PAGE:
Commonwealth Writers and the School of Advanced Study, University of London, are looking for submissions from writers whose heritage includes the experience of indentured labour.
The anthology (title tbc) will include poetry, nonfiction and fiction and will be published in 2018 by the School of Advanced Study to mark the 100th anniversary of the end of indentured labour. Twenty of the 52 countries of the Commonwealth were affected by indentured labour migration in the twentieth century. The anthology will explore and be shaped by the legacy of indentured labour.
All writers from the Commonwealth are eligible.
Please submit only ONE of the following:
One Poem or
One nonfiction proposal or
One short story
Please ensure your name, the title and page numbers are included on the document you submit.
The length of the short story/nonfiction should be between 1,500 and 5,000 words. Please include a short biography, stating what your nationality is, and your writing history.
Send your submissions to: firstname.lastname@example.org. Please write ‘Indentured Labour Anthology’ in the subject heading.
The three editors are:
Academic Professor David Dabydeen is one of the leading writers of the Indian indentured experience in the Caribbean. He worked at the University of Warwick’s Yesu Persaud Centre for Caribbean Studies for over two decades. An award-winning poet and novelist he has written extensively on migration, belonging and identity. In addition to his work in the academy, Professor Dabydeen has taken part in a number of programmes for British radio and television. Most recently he worked on the series Neither Here nor There for BBC Radio Four. He has served as Guyana’s Ambassador and Permanent Delegate to UNESCO and from 2010 to 2015 he was Guyana’s Ambassador to China.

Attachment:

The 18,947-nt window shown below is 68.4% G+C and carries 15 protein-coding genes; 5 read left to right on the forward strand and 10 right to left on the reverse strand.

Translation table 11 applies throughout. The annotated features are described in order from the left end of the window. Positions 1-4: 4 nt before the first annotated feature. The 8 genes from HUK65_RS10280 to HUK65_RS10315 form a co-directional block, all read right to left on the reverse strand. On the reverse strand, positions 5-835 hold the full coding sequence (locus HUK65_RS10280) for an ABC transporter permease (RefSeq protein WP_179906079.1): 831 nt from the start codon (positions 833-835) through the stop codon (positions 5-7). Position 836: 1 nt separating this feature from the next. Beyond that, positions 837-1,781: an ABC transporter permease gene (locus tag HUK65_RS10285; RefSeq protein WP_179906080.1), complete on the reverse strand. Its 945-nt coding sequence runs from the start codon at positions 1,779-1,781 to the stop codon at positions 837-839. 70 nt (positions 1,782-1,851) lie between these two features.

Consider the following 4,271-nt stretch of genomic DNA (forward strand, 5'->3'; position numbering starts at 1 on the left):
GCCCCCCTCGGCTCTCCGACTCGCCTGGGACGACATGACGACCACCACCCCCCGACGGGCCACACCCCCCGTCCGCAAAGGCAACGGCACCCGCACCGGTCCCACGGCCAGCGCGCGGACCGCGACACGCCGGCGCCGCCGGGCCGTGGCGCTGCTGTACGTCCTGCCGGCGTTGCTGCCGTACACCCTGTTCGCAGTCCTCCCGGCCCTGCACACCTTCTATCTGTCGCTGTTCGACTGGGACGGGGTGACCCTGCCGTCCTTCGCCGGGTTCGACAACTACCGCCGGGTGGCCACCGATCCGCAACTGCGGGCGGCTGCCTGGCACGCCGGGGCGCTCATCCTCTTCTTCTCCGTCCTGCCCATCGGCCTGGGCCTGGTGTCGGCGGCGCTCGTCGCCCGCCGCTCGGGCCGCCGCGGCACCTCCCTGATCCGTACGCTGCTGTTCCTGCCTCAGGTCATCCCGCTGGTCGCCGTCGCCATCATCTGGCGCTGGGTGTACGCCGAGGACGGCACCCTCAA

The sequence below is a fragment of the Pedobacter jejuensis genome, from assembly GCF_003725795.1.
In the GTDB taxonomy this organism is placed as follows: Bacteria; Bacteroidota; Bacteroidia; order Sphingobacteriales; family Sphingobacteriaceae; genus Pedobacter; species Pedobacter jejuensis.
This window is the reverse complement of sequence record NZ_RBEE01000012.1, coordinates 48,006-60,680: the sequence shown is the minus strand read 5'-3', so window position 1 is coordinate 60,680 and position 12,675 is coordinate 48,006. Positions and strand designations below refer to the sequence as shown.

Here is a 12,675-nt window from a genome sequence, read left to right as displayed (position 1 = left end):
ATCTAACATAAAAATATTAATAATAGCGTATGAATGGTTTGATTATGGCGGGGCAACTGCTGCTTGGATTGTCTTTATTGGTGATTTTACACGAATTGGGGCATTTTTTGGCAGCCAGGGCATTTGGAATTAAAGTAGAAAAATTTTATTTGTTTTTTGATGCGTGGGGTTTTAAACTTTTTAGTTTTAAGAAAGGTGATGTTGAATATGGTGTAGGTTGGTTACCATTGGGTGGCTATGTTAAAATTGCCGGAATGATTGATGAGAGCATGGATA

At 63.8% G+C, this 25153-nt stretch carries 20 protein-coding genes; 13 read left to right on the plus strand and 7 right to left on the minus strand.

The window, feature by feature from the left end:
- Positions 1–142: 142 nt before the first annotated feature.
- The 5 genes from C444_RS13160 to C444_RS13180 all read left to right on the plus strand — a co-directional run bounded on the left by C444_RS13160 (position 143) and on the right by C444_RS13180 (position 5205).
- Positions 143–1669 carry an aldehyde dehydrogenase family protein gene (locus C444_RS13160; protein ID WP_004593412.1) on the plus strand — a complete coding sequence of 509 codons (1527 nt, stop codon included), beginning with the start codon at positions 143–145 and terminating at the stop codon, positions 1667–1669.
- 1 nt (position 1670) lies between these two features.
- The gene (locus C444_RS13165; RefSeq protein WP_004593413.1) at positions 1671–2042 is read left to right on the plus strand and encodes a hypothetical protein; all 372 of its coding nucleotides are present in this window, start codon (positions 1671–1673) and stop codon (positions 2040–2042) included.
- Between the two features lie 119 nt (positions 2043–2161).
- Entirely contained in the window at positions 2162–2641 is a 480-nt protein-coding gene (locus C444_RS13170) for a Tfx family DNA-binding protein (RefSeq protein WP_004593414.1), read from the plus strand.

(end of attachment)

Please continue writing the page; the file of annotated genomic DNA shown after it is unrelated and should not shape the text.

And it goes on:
Maria Del Pilar Kaladeen
Maria del Pilar Kaladeen is an Associate Fellow at the Institute of Commonwealth Studies in London. Her work as an academic focuses on colonial writing on the system of indenture in Guyana and she is currently working on the publication of a monograph on this subject. Maria has a strong interest in the promotion of academic knowledge through public and community engagement She has designed and led academic projects that involved knowledge exchange activities with London’s homeless. Work by Maria will appear in an anthology of personal writing, by women from the Guyanese diaspora, this autumn.
Tina K. Ramnarine
Tina K. Ramnarine is a musician, anthropologist and global cultural explorer. She researches performance, politics and arts responses to global challenges. Her publications include the books Creating Their Own Space: The Development of an Indian-Caribbean Musical Tradition (2001), Ilmatar’s Inspirations: Nationalism, Globalization, and the Changing Soundscapes of Finnish Folk Music (2003), Beautiful Cosmos: Performance and Belonging in the Caribbean Diaspora (2007), and the edited volumes Musical Performance in the Diaspora (2007) and Global Perspectives on Orchestras: Collective Creativity and Social Agency (2017). She is Professor of Music at Royal Holloway, University of London.
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